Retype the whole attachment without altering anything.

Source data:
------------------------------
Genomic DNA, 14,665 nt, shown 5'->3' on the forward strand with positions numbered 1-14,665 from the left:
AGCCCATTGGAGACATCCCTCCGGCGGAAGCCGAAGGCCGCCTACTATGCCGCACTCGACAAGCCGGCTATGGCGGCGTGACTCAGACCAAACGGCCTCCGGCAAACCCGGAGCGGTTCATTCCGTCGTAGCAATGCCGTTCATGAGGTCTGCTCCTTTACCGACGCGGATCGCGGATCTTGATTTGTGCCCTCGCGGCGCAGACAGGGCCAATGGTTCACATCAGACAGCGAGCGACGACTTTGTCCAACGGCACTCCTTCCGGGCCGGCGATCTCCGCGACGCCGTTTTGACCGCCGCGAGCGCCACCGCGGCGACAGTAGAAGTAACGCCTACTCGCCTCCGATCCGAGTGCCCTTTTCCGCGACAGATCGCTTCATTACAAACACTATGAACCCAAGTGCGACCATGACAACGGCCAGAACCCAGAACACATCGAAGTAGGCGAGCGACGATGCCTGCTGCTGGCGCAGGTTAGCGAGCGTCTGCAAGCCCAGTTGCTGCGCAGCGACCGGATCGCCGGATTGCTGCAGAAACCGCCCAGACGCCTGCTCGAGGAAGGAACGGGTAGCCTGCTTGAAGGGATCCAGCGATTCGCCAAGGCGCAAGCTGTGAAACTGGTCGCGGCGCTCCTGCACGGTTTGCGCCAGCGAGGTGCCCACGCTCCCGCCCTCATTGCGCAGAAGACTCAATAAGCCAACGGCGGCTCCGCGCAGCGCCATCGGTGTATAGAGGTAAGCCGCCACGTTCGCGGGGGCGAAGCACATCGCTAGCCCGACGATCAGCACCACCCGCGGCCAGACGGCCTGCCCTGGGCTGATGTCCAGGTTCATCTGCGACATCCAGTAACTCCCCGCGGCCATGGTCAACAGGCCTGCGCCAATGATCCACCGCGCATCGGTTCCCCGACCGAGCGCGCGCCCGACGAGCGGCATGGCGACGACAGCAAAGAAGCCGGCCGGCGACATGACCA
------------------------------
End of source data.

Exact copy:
Genomic DNA, 14,665 nt, shown 5'->3' on the forward strand with positions numbered 1-14,665 from the left:
AGCCCATTGGAGACATCCCTCCGGCGGAAGCCGAAGGCCGCCTACTATGCCGCACTCGACAAGCCGGCTATGGCGGCGTGACTCAGACCAAACGGCCTCCGGCAAACCCGGAGCGGTTCATTCCGTCGTAGCAATGCCGTTCATGAGGTCTGCTCCTTTACCGACGCGGATCGCGGATCTTGATTTGTGCCCTCGCGGCGCAGACAGGGCCAATGGTTCACATCAGACAGCGAGCGACGACTTTGTCCAACGGCACTCCTTCCGGGCCGGCGATCTCCGCGACGCCGTTTTGACCGCCGCGAGCGCCACCGCGGCGACAGTAGAAGTAACGCCTACTCGCCTCCGATCCGAGTGCCCTTTTCCGCGACAGATCGCTTCATTACAAACACTATGAACCCAAGTGCGACCATGACAACGGCCAGAACCCAGAACACATCGAAGTAGGCGAGCGACGATGCCTGCTGCTGGCGCAGGTTAGCGAGCGTCTGCAAGCCCAGTTGCTGCGCAGCGACCGGATCGCCGGATTGCTGCAGAAACCGCCCAGACGCCTGCTCGAGGAAGGAACGGGTAGCCTGCTTGAAGGGATCCAGCGATTCGCCAAGGCGCAAGCTGTGAAACTGGTCGCGGCGCTCCTGCACGGTTTGCGCCAGCGAGGTGCCCACGCTCCCGCCCTCATTGCGCAGAAGACTCAATAAGCCAACGGCGGCTCCGCGCAGCGCCATCGGTGTATAGAGGTAAGCCGCCACGTTCGCGGGGGCGAAGCACATCGCTAGCCCGACGATCAGCACCACCCGCGGCCAGACGGCCTGCCCTGGGCTGATGTCCAGGTTCATCTGCGACATCCAGTAACTCCCCGCGGCCATGGTCAACAGGCCTGCGCCAATGATCCACCGCGCATCGGTTCCCCGACCGAGCGCGCGCCCGACGAGCGGCATGGCGACGACAGCAAAGAAGCCGGCCGGCGACATGACCA